Thunder poised to make a run
By John McMullen, NBA Editor
Philadelphia, PA (Sports Network) - Sometimes it's better to be lucky than good.
That's not exactly the epiphany Oklahoma City was looking for but if you're the fourth seed in the NBA playoffs, it's probably a good idea to get ready for No. 1 if you find yourself in the conference semifinals.
Exactly three No. 8 seeds have knocked off the top dog in 55 tries until Friday when Memphis became the fourth, and just the second since the quarterfinals were expanded to a best-of-seven format.
The Grizzlies advanced thanks to a standout performance from forward Zach Randolph, who poured in 31 points and pulled down 11 rebounds. He scored 17 of his points in the fourth quarter, hitting 6-of-8 shots from a variety of locations on the floor.
Memphis had been 0-12 all-time in the postseason coming into the series, having been swept in all three of its previous playoff appearances, but was able to use its youth and athleticism against an aging, plodding Spurs club.
"I thought their athleticism, their strength, their size, really hurt us offensively," Spurs head coach Gregg Popovich said. "Offensively we couldn't get a lot done. We really had trouble scoring against their defense. They deserve a lot of credit for that."
The game plan will have to change against the Thunder, perhaps the best young team in basketball.
Oklahoma City, the reigning Northwest Division kings, bounced Denver in five games during the first round and rely on two-time scoring champion Kevin Durant, dynamic point guard Russell Westbrook, imposing shot blocker Serge Ibaka, athletic sixth man James Harden and a solid defensive presence in the middle, Kendrick Perkins.
You can spin it however you want.
The Spurs may have looked old against the Grizz but they were still the playoff-tested veterans that won 61 during the regular season, captured the Southwest Division title, and have four banners hanging from the rafters in the Alamo City.
Memphis on the other hand just captured the first playoff series victory in franchise history.
Yeah, the Grizzlies were 3-1 versus the Thunder in the regular season but all of those games took place before Oklahoma City swung a deal with Boston to acquire Perkins, a move that freed up Ibaka to become a terror as a weakside shot blocker.
It was all about that youth and athleticism for the Grizzlies against San Antonio. Now, they will have to develop a totally different mindset in less than two days for the Thunder.
With Durant, Westbrook and Harden on hand, Oklahoma City is never going to lose an up-tempo battle based on pushing things. Meanwhile, Perkins is the type of low-post defender that can keep Marc Gasol off the boards and stop Memphis from getting a significant amount of putbacks.
Translation...THUNDER in 6
Sometimes it really is better to be lucky than good. In the case of OKC, they happen to have the best of both worlds -- both.
Here's a closer look at the rest of the NBA's "Elite Eight"...
(1) CHICAGO vs. (5) ATLANTA
The Bulls top four of Derrick Rose, Carlos Boozer, Luol Deng and Joakim Noah is difficult for anyone to deal with. Add sharpshooter Kyle Korver to that mix in late-game situations and it's a nightmare scenario for any defense. The Hawks, while talented, simply don't have the kind of mental toughness or smarts to keep getting off the canvas when Chicago starts throwing haymakers.
"I think Atlanta could match up with Chicago on the frontline," former Bulls guard Steve Kerr said. "I'm not sure if they can deal with the Bulls' defense. [The Hawks] take a lot of bad shots and if you take a bad shot against Chicago, Derrick Rose is going to have a dunk on the other end."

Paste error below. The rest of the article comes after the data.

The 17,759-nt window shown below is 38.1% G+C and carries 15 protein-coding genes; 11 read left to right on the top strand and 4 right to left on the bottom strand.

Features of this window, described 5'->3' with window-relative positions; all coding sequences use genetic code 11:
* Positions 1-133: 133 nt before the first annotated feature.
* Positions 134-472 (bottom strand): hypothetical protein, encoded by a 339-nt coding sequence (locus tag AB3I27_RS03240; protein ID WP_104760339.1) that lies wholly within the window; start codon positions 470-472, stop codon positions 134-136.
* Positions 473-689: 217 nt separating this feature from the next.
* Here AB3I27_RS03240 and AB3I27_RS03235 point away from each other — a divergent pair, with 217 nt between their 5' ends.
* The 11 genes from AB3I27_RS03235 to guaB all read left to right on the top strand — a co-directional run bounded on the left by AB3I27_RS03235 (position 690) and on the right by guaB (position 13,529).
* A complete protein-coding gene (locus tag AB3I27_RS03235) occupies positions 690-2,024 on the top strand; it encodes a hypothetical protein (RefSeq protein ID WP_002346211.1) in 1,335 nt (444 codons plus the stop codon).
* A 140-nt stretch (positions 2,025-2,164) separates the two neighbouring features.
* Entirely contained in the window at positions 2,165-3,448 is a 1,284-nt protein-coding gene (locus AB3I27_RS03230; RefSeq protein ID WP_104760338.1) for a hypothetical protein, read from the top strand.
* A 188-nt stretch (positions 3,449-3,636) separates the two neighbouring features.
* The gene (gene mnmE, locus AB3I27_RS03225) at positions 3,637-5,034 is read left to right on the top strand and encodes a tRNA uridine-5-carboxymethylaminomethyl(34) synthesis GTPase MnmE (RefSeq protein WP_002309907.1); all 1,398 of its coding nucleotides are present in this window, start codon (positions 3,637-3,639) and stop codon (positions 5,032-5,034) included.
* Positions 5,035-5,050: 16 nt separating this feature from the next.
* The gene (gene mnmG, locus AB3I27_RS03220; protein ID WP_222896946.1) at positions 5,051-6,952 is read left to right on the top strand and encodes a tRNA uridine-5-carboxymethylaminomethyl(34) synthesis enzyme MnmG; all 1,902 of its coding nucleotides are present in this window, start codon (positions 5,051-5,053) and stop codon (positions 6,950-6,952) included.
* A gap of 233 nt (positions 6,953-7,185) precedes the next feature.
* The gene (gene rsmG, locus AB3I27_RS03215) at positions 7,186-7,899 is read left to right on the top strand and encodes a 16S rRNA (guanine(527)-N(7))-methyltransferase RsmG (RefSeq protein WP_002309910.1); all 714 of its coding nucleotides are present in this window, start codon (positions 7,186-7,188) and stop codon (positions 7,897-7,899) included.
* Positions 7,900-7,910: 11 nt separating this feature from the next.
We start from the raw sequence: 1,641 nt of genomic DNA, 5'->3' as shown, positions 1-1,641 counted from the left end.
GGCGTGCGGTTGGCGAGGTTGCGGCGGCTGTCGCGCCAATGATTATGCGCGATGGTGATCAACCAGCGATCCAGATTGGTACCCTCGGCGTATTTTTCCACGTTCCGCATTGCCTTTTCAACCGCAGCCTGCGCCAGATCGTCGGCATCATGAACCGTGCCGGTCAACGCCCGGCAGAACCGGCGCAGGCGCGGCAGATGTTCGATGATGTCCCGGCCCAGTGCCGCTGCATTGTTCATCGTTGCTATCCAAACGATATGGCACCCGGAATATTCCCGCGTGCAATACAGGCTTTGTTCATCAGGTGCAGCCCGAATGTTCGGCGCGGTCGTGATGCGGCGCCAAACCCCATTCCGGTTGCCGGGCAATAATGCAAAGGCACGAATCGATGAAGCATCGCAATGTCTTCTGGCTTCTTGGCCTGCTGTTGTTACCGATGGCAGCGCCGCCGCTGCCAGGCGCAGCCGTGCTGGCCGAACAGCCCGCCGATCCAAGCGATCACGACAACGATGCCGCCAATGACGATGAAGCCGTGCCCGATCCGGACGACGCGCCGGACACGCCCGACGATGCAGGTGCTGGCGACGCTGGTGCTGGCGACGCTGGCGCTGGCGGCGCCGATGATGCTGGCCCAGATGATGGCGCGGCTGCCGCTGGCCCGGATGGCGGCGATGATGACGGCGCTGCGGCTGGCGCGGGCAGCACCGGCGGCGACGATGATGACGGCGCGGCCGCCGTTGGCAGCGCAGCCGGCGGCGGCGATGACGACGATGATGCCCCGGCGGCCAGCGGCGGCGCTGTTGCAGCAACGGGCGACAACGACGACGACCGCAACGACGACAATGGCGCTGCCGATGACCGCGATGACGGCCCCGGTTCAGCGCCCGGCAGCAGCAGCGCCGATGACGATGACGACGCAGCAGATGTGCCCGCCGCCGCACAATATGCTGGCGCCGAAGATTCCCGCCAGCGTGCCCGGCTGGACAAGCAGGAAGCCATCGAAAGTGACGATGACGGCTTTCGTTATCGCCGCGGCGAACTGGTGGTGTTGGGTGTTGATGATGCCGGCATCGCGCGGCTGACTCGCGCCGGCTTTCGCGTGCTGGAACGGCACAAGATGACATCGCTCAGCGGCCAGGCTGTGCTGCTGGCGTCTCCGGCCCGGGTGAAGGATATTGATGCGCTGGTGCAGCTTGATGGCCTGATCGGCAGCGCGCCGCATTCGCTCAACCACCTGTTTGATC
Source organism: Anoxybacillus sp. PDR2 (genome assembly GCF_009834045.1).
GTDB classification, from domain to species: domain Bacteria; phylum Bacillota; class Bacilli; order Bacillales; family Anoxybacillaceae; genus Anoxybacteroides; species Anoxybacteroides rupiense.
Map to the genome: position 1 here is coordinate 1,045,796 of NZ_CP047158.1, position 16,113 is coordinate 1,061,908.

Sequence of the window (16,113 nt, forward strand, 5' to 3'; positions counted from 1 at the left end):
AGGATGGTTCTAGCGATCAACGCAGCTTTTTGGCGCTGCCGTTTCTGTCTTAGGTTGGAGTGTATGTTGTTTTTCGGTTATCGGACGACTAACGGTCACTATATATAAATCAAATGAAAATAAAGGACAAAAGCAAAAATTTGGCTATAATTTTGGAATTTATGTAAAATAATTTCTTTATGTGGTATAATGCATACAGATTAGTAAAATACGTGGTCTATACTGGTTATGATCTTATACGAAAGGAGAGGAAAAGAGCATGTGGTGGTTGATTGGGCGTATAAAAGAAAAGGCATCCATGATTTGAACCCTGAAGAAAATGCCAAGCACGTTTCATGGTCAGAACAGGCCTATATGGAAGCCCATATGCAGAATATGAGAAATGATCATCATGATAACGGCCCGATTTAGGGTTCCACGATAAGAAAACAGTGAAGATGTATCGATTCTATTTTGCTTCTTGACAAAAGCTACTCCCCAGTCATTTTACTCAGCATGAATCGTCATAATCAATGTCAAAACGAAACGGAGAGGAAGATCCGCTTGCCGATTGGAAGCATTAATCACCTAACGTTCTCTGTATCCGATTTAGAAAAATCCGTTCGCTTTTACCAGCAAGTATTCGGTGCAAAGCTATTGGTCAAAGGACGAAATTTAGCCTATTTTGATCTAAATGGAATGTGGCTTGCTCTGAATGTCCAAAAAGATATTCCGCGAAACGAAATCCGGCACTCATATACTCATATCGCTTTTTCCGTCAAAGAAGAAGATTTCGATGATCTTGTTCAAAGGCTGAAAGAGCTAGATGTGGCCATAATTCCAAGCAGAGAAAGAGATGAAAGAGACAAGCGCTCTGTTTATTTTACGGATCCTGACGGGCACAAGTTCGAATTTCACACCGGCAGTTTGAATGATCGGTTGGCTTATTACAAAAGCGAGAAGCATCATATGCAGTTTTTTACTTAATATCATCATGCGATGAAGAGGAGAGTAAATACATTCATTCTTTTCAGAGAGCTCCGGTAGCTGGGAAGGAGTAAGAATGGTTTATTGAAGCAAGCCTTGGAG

BULLS in 5
(2) MIAMI vs. (3) BOSTON
This game will likely be marketed as the 'Boston Three Party' versus 'Miami Thrice' but in all reality, the Celtics "Big Three" became a "Fabulous Foursome" a few years ago with the development of Rajon Rondo, the kind of quick point guard that can really expose just how little Mike Bibby has left in the tank.
Mario Chalmers was able to offer some nice energy minutes and a defensive mindset against Philadelphia but he just can't hold up against Boston. Meanwhile, the Celtics' closers have proven far more adept this season than Miami's. In fact, inexplicably, the Heat, despite possessing both LeBron James and Dwyane Wade, have been one of the worst teams in basketball when things are tight at crunch time.
"These teams, when they're good, they're really good," TNT analyst Kenny Smith said. "Can the other team make you uncomfortable? The only thing that would say that the Boston Celtics would have the advantage is that they score and they defend and they can score multiple ways."
CELTICS in 6
(2) LA LAKERS vs. (3) DALLAS
Ever since they coughed up a 2-0 lead to the Miami Heat in the 2006 NBA Finals to the Heat, observers have regarded the Mavericks as "soft," something they have attempted to alleviate by bringing in players like Tyson Chandler, Brandan Haywood and Caron Butler.
The Mavs are one of the few teams that can match the Lakers' impressive length with three-seven footers but there is more to it than matching size. LA's trio of Pau Gasol, Lamar Odom and Andrew Bynum sports impressive skill with that length. "Big D" has Dirk Nowitzki but Chandler is more of a defensive presence and Haywood in a plodding role player these days. Meanwhile, Dallas doesn't have the type of quick point guard that can expose Derek Fisher's deficiencies on the defensive end and Butler isn't making it back from his knee injury.
"There's no other team that can do what the Lakers can do when they are clicking and have all of their guys engaged," Former NBA star Reggie Miller said. "You can get a little bit of everything."
LAKERS in 7
04/30 13:23:54 ET